Philippine Daily Inquirer/Asia News Network
“Congratulations on your new president!”
I was heading to Changi Airport, excited to come home after a month-long visit at the National University of Singapore (NUS), when the taxi driver engaged me in a political discussion. “The mayor… Duterte right? He’s always in the news here.”
I smiled and said, “What do you think of him?”
“I think it’s good if he can bring discipline,” the cabbie said. “Filipinos always say that your country needs discipline. Here in Singapore, if you throw garbage, there’s a fine of S$500… I’ve been to Manila and I think it’s not very clean…”
It’s always good to pick the brain of a foreigner who’s interested in our national affairs. But a Singaporean talking about the state of the Philippines, I am not surprised.
After all, Singapore and the Philippines have figured in each other’s political imagination for many decades.
For Singapore, the Philippines has always been an object lesson in how (not) to govern. Whenever there are debates about more freedoms, one of the responses would be:
“Are you really sure you want more democracy? Look at the Philippines!” In 1992, Lee Kuan Yew delivered a lecture in Manila in which he famously said that what a country needs is more discipline and less democracy.
In 2007, LKY warned Singaporeans that “our women will become maids in other people’s countries” if their government became incompetent. Surely, the allusion to 220,000 foreign maids in Singapore (including 70,000 Filipinos) and their respective governments could not have been lost.
Perhaps the Singaporeans’ views about our country have changed, with Filipinos now working in various industries from computer programming to healthcare. Inevitably, there are frictions along the way: In 2015, a Filipino nurse was dismissed from his hospital job after ranting about Singaporeans on Facebook-exacerbating what an NUS sociologist called preexisting “negative vibes.” Nonetheless, “many Singaporeans have positive experiences with Filipinos,” as the Straits Times quoted a political analyst as saying. LKY himself, in his memoir, spoke highly of Filipino professionals.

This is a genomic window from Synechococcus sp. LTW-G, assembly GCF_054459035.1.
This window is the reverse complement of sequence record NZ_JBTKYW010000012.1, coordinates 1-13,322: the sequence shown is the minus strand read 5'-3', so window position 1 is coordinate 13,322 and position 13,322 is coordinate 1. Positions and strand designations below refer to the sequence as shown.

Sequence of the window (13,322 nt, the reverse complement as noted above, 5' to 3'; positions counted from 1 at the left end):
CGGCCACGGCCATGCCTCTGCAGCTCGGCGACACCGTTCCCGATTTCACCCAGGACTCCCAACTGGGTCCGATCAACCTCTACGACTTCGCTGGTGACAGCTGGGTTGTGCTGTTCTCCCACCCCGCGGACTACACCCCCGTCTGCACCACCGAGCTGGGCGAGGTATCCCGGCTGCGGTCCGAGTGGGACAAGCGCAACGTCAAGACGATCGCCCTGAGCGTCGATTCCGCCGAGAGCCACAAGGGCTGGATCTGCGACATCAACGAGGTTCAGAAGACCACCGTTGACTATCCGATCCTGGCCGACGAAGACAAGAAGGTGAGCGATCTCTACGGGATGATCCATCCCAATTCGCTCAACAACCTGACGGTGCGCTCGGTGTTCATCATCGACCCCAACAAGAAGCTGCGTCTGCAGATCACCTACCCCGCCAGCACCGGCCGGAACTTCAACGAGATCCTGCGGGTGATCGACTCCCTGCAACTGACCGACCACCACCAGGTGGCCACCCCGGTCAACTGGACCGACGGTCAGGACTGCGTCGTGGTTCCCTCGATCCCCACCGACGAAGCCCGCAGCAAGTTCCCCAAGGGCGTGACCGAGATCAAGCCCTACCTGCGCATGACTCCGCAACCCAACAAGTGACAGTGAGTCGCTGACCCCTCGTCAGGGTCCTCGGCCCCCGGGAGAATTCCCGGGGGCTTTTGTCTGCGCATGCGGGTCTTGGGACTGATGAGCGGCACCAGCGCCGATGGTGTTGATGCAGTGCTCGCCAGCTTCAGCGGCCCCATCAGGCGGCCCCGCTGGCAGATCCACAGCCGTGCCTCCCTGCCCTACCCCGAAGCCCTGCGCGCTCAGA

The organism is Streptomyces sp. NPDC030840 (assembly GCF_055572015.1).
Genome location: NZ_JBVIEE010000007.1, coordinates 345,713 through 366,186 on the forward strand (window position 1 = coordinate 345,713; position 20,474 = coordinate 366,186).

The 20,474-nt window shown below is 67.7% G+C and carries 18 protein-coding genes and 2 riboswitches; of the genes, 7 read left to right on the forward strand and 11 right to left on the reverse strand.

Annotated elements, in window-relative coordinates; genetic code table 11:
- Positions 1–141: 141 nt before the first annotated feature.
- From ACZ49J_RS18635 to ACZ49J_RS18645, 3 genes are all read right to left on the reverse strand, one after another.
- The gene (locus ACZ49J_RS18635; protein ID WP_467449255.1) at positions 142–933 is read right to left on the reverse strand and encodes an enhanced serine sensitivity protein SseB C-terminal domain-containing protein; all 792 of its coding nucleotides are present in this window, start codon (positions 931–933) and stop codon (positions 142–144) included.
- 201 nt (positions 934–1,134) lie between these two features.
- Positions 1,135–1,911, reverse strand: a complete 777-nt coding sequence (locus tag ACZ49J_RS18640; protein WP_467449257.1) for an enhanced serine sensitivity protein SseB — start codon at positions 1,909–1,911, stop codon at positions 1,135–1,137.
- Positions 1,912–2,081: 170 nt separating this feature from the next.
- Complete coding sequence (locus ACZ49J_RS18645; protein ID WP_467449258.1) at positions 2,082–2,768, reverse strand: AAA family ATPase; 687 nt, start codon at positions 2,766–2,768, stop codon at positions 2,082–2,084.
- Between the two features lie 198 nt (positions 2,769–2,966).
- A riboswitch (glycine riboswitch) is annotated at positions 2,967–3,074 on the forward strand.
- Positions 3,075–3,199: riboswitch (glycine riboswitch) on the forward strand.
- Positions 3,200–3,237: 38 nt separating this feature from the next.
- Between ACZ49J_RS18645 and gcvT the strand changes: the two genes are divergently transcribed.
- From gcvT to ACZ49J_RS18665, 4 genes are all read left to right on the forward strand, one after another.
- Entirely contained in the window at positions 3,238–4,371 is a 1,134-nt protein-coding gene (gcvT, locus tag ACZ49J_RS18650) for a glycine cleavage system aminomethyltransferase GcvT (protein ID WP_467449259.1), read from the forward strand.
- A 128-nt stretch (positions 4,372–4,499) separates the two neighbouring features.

Even domestic helpers have gained a newfound appreciation: Many Singaporeans prefer the educated, caring, English-speaking Filipino maid-and are willing to pay for their relatively-higher salaries (S$550 a month, compared to S$400 for Sri Lankans). At the airport, I saw a Singaporean woman accompanying her Filipino maid to the check-in counter, and giving her a big hug before they parted.
Singapore, too, inhabits a place in our politics: a vision of what could have been-and what the future can be. We have the same tropical climate, and similar colonial and wartime pasts, but why did our political and economic outcomes turn out to be so different? Walking under the shadow of the Supertrees in the futuristic “Gardens by the Bay,” I cannot help but revisit that question. Grudgingly then, and more openly now, we admire the island-country for what we perceive to be its cleanliness, efficient public transport, disciplined people, meritocratic government, overall economic success, and, of late, fast internet speeds.